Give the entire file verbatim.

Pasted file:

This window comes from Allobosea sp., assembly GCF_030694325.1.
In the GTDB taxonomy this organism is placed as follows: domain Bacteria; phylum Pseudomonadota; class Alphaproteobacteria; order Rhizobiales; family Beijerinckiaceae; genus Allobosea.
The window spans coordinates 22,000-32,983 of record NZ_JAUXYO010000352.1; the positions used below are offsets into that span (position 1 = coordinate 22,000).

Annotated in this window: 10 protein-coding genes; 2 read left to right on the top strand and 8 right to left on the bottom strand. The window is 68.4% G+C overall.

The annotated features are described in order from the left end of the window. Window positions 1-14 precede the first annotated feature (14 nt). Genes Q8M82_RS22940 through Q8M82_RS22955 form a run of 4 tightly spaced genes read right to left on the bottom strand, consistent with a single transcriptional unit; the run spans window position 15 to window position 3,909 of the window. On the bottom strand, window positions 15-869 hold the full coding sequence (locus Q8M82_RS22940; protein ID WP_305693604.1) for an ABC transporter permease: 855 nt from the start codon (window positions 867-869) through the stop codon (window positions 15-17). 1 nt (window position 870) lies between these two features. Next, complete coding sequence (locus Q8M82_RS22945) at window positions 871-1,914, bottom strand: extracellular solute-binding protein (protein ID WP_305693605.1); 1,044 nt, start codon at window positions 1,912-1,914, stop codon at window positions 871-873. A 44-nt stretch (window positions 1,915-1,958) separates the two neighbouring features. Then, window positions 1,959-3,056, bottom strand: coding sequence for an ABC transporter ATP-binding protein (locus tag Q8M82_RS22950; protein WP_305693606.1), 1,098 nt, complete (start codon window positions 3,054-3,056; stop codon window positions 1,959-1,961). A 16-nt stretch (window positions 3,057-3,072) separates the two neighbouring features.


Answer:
This window comes from Allobosea sp., assembly GCF_030694325.1.
In the GTDB taxonomy this organism is placed as follows: domain Bacteria; phylum Pseudomonadota; class Alphaproteobacteria; order Rhizobiales; family Beijerinckiaceae; genus Allobosea.
The window spans coordinates 22,000-32,983 of record NZ_JAUXYO010000352.1; the positions used below are offsets into that span (position 1 = coordinate 22,000).

Annotated in this window: 10 protein-coding genes; 2 read left to right on the top strand and 8 right to left on the bottom strand. The window is 68.4% G+C overall.

The annotated features are described in order from the left end of the window. Window positions 1-14 precede the first annotated feature (14 nt). Genes Q8M82_RS22940 through Q8M82_RS22955 form a run of 4 tightly spaced genes read right to left on the bottom strand, consistent with a single transcriptional unit; the run spans window position 15 to window position 3,909 of the window. On the bottom strand, window positions 15-869 hold the full coding sequence (locus Q8M82_RS22940; protein ID WP_305693604.1) for an ABC transporter permease: 855 nt from the start codon (window positions 867-869) through the stop codon (window positions 15-17). 1 nt (window position 870) lies between these two features. Next, complete coding sequence (locus Q8M82_RS22945) at window positions 871-1,914, bottom strand: extracellular solute-binding protein (protein ID WP_305693605.1); 1,044 nt, start codon at window positions 1,912-1,914, stop codon at window positions 871-873. A 44-nt stretch (window positions 1,915-1,958) separates the two neighbouring features. Then, window positions 1,959-3,056, bottom strand: coding sequence for an ABC transporter ATP-binding protein (locus tag Q8M82_RS22950; protein WP_305693606.1), 1,098 nt, complete (start codon window positions 3,054-3,056; stop codon window positions 1,959-1,961). A 16-nt stretch (window positions 3,057-3,072) separates the two neighbouring features.